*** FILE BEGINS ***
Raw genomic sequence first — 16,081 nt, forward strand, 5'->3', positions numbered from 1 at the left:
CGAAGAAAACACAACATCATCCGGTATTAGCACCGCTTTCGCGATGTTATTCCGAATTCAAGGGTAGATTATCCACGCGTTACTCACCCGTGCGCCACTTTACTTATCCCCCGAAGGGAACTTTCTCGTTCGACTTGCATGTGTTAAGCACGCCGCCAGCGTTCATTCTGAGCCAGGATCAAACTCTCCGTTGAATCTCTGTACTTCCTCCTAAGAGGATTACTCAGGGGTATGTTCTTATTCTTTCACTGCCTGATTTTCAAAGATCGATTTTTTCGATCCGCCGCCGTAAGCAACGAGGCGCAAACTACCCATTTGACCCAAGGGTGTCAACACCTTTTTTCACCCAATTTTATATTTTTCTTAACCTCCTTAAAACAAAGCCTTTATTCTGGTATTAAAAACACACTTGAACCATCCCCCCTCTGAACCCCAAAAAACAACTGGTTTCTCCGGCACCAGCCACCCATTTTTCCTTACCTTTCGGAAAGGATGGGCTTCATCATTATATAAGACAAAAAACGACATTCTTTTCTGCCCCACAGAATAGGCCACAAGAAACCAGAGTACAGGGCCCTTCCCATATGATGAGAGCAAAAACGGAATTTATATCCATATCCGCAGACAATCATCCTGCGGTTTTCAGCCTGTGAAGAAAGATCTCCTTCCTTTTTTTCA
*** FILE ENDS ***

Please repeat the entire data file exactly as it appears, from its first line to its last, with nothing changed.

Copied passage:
Raw genomic sequence first — 16,081 nt, forward strand, 5'->3', positions numbered from 1 at the left:
CGAAGAAAACACAACATCATCCGGTATTAGCACCGCTTTCGCGATGTTATTCCGAATTCAAGGGTAGATTATCCACGCGTTACTCACCCGTGCGCCACTTTACTTATCCCCCGAAGGGAACTTTCTCGTTCGACTTGCATGTGTTAAGCACGCCGCCAGCGTTCATTCTGAGCCAGGATCAAACTCTCCGTTGAATCTCTGTACTTCCTCCTAAGAGGATTACTCAGGGGTATGTTCTTATTCTTTCACTGCCTGATTTTCAAAGATCGATTTTTTCGATCCGCCGCCGTAAGCAACGAGGCGCAAACTACCCATTTGACCCAAGGGTGTCAACACCTTTTTTCACCCAATTTTATATTTTTCTTAACCTCCTTAAAACAAAGCCTTTATTCTGGTATTAAAAACACACTTGAACCATCCCCCCTCTGAACCCCAAAAAACAACTGGTTTCTCCGGCACCAGCCACCCATTTTTCCTTACCTTTCGGAAAGGATGGGCTTCATCATTATATAAGACAAAAAACGACATTCTTTTCTGCCCCACAGAATAGGCCACAAGAAACCAGAGTACAGGGCCCTTCCCATATGATGAGAGCAAAAACGGAATTTATATCCATATCCGCAGACAATCATCCTGCGGTTTTCAGCCTGTGAAGAAAGATCTCCTTCCTTTTTTTCA